Robotics pioneer believes machines will make us happier

Robotics pioneer believes machines will make us happier

The humanoid robotics lab in South Korea has a mad-scientist feel to it. At the center of it, is a state-of-the-art robot called HUBO, and his creator, Professor Oh Jun-ho. HUBO was relatively unknown until three years ago, when it competed against the best humanoids from around the world, in the first ever DARPA robotics challenge – and won. If you work in robotics, and didn’t know about HUBO, you do now. The DARPA competition won Professor Oh some money, and international attention. But it’s also allowed him to pursue his bigger dream: bringing about a future where robots make us better people. Professor Oh has a lot going on. He’s an amateur astronomer – he’s been chasing and photographing solar eclipses for 20 years. He also plays flute in a choir. And he also runs a company, Rainbow Robotics, which he started in 2011. Oh’s goal with Rainbow Robotics is to build collaborative robots – cobots for short. they don’t look like humanoids they are cheaper, easier to use, and safer robots that are built to operate alongside humans. Oh says the future is going to be filled with robots like this. And it’s a future we shouldn’t be afraid of. The reason he feels strongly about this is he has a larger philosophy about robots: Oh thinks if a robot can do something better than us, we probably shouldn’t be doing it. That we should be focusing on the things that we do better – and enjoy more. Things that require creativity or compassion. And he thinks robots will improve our quality of life in other ways, especially as we age. Oh spent 15 years doing research in mechanical engineering, mostly just working on robots as a side hobby. Then in 2000, he saw something that changed his life: Honda introduced the Asimo robot. Oh applied for funding to build his own robot, but was denied again and again – he had no background in robotics. Eventually he cobbled together enough small grants to build the KHR1. That lead to some more funding, which lead to the KHR2, then more funding, and in 2004, he had built the first prototype of HUBO. Fast forward to 2015, and here he is about to beat 22 robots from some of the most impressive research institutions around the world, like NASA and MIT. Oh still gets excited talking about it. The win changed Oh’s life. HUBO’s too. Raising money became a lot easier, Oh says, not just at KAIST, but for his company Rainbow Robotics, where he’s taking what he learned with HUBO, and putting into a new generation of robots robots that anyone can use, and that he hopes, will make all of our lives better.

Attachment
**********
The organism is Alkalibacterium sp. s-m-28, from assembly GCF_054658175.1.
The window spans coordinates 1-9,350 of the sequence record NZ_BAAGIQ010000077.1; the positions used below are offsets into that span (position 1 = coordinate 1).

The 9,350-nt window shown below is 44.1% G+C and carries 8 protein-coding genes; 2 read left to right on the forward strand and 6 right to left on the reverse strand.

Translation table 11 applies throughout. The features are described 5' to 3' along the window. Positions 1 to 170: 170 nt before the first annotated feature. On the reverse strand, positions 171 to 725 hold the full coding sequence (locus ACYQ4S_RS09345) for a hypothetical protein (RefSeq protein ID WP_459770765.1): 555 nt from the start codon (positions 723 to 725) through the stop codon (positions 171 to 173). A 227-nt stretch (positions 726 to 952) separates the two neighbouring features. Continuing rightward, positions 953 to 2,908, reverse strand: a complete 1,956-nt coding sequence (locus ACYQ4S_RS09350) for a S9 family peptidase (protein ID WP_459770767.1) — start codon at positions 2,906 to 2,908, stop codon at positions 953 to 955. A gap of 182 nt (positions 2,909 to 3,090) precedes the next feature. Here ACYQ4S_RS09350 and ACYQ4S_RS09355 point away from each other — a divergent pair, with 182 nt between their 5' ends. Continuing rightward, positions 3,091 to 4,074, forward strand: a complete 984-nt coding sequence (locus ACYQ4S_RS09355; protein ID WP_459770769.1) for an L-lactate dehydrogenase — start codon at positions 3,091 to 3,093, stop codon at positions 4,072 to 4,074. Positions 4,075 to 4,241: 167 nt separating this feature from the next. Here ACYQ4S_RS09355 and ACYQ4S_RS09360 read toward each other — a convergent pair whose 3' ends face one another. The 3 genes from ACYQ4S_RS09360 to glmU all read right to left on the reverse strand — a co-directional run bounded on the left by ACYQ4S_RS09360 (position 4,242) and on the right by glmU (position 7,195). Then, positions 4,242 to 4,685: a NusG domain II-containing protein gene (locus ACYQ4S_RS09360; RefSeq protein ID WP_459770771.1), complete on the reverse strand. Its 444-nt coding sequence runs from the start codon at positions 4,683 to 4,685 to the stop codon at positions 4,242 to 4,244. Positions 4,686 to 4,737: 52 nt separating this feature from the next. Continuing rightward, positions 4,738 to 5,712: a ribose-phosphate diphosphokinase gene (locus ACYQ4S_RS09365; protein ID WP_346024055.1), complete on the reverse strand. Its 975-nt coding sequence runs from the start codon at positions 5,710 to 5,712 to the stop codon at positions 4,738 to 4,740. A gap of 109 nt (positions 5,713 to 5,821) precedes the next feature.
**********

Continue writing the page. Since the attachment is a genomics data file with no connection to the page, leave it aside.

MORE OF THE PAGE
20 Replies to “Robotics pioneer believes machines will make us happier”

  1. Not everyone has the capability to be ultra-creative contrary to the belief of engineers. It is the fallacy of "I can do it so everyone can." Only 84 percent graduate high school. You think that 16 percent can develop an app? A robot? A novel? Great art? A symphony? Even a Youtube Video? They can't even commit to completing high school. No, there will be a lot of people made worse off and not just them.

  2. there is little information about small robots like drones that operate on the basis of the swarm. It's nice if you could do the material on this topic

  3. Can anyone tell me why they wouldn’t have a team of machinists on staff? Seems like robotics engineers and machinists would make a good team.

  4. good point of view… that humans shouldn't be doing something that can be done better by robots… we are indeed extremely adaptive

  5. If machines can be a companion that doesn't yell at you and tell you you don't make enough money for the family they just may make people happier.

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